Had the holidays so we took a break…. This week is the Bola special. It’s dedicated to fundraising like a boss. For those who don’t want to read everything, here are the 4 takeaways on how to fundraise. I will most likely go super granular on each part in the future.
- Know why you need to fundraise
- Know who you’re fundraising from
- Have your fundraising game plan and have your end game in mind
- ABC. Always Be Closing
Know why you need to fundraise
Most founders will say they need to fundraise because they need money. While for many, that’s always the case, sometimes cutting costs, going after a more attainable growth trajectory, or eating what you kill (customer-driven growth) is a better option. The metric most used to identify what needs to be spent is milestones. From there, understand how much each milestone will cost the company (people, time, $$$). Understanding milestones and use of funds along with market comparables will ensure you’re in a better decision to identify whether you need to fundraise or not and will also make your justification to family and friends, angels, and VCs sound more persuasive.
Know who you’re fundraising from
When I engage venture capital firms or angels, I try to know as much as I can about them…. How long have they been in existence? Who have they invested in? What is their thesis? Who are the key decision-makers? What is it like to have them as an investor? Founders need to approach investment as if your hiring. You want to do as much due diligence on the investors you’re interested in as they will on you.
It’s also important to start the investment conversation before you need money. You’ll get a chance to “date” the investor a little bit and see if there is a fit. Also, they’ll get to date you and see if there’s interest. I normally advise reaching out and developing/creating these relationships 6-8 months before you need to fundraise.
I know the most common question after the last two paragraphs is “Where do I get all this information from?” Well, I’m glad you asked. The first place to start is to look at your networks. Who do you know and who do your friends know? I often start with all my friends in business school, law school, or people I met at investment conferences. From there, I can get warm intros. If I don’t know anyone or need to know more information about their firm, I usually start with their website. Hopefully, you’ll see their investment thesis, portfolio companies, and partners. From there, you can use LinkedIn, CrunchBase, Mattermark (sign up for a free trial and get information on all the investors you need…don’t tell them I told you that though.), or other platforms like VC4Africa, Angel List, Pitchbook (very expensive, find someone in the private equity industry who has access)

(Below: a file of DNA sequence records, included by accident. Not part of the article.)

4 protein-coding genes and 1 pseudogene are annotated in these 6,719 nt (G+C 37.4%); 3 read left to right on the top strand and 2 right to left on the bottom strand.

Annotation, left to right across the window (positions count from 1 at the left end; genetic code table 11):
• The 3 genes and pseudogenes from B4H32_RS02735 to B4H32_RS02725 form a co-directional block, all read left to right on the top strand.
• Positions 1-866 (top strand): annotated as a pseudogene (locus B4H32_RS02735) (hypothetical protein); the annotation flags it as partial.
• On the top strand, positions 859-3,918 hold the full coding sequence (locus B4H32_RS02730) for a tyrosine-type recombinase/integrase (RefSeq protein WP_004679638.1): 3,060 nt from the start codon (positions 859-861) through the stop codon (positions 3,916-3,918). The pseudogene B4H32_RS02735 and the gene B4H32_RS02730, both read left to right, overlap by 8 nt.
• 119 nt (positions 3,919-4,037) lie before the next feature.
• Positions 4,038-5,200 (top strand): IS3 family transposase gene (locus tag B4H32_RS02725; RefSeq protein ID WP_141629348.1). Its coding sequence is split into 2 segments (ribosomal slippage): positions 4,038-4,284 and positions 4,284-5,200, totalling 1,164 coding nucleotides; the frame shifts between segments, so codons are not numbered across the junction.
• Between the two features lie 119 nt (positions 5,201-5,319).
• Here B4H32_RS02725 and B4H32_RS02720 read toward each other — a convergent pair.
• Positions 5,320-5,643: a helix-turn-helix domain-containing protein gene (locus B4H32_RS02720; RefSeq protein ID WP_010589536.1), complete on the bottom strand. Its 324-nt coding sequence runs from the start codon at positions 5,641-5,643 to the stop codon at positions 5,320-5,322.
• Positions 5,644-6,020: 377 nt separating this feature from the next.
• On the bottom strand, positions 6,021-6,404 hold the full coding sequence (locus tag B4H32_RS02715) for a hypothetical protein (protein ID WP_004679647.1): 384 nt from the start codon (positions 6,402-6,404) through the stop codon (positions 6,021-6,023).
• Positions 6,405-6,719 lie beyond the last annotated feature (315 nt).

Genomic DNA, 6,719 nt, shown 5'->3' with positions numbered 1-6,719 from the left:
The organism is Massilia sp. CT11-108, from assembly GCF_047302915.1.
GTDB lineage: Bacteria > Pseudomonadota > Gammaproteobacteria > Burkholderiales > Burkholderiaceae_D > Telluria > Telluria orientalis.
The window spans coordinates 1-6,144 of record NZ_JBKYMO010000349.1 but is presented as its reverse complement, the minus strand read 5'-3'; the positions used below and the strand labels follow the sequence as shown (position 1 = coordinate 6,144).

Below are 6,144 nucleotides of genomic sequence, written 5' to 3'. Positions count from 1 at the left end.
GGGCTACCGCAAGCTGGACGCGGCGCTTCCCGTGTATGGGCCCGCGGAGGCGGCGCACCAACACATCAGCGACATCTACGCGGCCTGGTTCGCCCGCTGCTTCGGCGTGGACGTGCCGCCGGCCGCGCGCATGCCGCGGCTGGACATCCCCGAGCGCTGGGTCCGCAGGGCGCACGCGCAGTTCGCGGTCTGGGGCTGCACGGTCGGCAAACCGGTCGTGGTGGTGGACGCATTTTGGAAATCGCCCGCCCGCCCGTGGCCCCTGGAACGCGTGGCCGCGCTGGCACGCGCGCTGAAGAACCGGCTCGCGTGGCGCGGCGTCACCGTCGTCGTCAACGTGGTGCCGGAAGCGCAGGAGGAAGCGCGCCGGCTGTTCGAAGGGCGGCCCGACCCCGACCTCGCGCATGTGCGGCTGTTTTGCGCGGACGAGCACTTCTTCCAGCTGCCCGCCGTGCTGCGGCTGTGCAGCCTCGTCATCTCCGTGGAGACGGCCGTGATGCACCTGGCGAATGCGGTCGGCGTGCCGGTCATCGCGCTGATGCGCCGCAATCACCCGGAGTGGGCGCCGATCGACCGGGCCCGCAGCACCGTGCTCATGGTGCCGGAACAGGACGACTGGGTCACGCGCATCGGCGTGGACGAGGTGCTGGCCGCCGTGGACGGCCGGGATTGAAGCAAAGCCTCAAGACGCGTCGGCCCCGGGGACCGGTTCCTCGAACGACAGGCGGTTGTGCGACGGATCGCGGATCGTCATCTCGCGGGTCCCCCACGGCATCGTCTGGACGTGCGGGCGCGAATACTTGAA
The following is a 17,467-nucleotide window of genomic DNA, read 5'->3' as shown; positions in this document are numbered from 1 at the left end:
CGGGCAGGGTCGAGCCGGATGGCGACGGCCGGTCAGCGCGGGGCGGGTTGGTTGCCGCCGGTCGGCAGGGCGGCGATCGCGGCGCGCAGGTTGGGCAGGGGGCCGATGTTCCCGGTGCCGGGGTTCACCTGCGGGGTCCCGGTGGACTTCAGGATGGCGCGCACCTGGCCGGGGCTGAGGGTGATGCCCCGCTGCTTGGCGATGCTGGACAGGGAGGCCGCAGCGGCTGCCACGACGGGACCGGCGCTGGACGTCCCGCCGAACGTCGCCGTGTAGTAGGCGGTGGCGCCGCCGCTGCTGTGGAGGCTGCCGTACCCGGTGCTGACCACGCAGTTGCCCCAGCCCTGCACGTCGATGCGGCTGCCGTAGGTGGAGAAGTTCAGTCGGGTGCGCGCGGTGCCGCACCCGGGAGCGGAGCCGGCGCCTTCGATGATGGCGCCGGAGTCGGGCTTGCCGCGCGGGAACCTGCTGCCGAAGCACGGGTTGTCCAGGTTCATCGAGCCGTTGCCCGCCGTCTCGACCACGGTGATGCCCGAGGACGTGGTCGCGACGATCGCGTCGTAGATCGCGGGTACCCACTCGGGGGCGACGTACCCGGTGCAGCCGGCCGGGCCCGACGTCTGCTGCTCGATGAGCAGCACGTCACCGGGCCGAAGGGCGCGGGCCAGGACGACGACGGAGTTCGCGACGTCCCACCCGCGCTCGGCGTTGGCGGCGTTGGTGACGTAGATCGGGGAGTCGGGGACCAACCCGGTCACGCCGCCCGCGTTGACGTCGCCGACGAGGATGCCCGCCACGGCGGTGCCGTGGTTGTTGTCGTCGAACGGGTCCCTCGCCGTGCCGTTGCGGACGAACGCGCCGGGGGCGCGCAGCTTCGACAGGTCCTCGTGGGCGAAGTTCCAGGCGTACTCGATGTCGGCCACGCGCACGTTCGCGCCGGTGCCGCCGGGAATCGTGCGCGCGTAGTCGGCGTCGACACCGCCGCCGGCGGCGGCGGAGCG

There are three strategies I’ve seen from founders raising capital for their companies,
- Make as much noise as possible through marketing and PR so that potential investors will come to talk to you (seldom effective but works.)
- Research and develop a target list based on investment profile (geography, size, stage, industry) and reach out via warm intros.
- Get an email list of potential investors and send (cold emails).
I’m sure most people have used a combination of all three.
Have a realistic perspective on how long and how much effort it takes to fundraise
Once you’ve made the decision to fundraise, you’ve got to develop a fundraising plan. You should understand and document the following:
- How much you’re fundraising, valuation, terms, and how you intend to use the funds.
- The type of investors you’re going after and the clip you’re accepting
- A real timeline: when you’re starting, when you intend to close, and when you really intend to close
- How you’re going to reach out to investors… Communication strategy, relationship building, and how you’re going to gain access to them
In putting your plan together, be realistic about how long the process will take. There’s one company I’m working with now and it’s taken 9 months to finally get the company into fundraising mode. Sometimes crafting the narrative is more than just words, it means acquiring the right customers, bringing on the right team members, or evaluating a new business model.
ABC. Always be Closing
In fundraising mode, those who are focused on it (should not be the whole organization, will take away from operations) should be focused on driving activities that will get interested parties down the funnel. I believe fundraising is essentially like sales for your company but for a different customer and product. Every activity should be tracked to bring people more information to get an investment decision. This doesn’t give you the license to be entitled and pushy, but it does allow you the opportunity to be realistic and upfront to investors where you are in the process (to a certain extent…will follow up on a negotiations post)
Don’t half step
To conclude, fundraising is a skill and expertise that is essential to any company. You must learn how to go through it and how to be successful. To do that, you’ve got to be fully committed. An alternative way to think about fundraising is encapsulated in a saying I heard in my previous experience at Fortify VC, “The best investor is the customer.” You’d be really surprised but sometimes, customers are willing to bend over or pay for the idea of a problem being fixed. I know business models can vary but getting customers to pay ahead to create value is something that has been around for a long time. That’s a conversation for another day.
Here’s an example of an excel sheet I use to track engagement. Some of you may be fancy and have a CRM to do this for you.
I use mix max to track my emails and create templates for broad distribution.
I just got hip to a new investor CRM/manager that looks cool. I smell a cloning opportunity for African markets (writes down in idea notebook) https://foundersuite.com/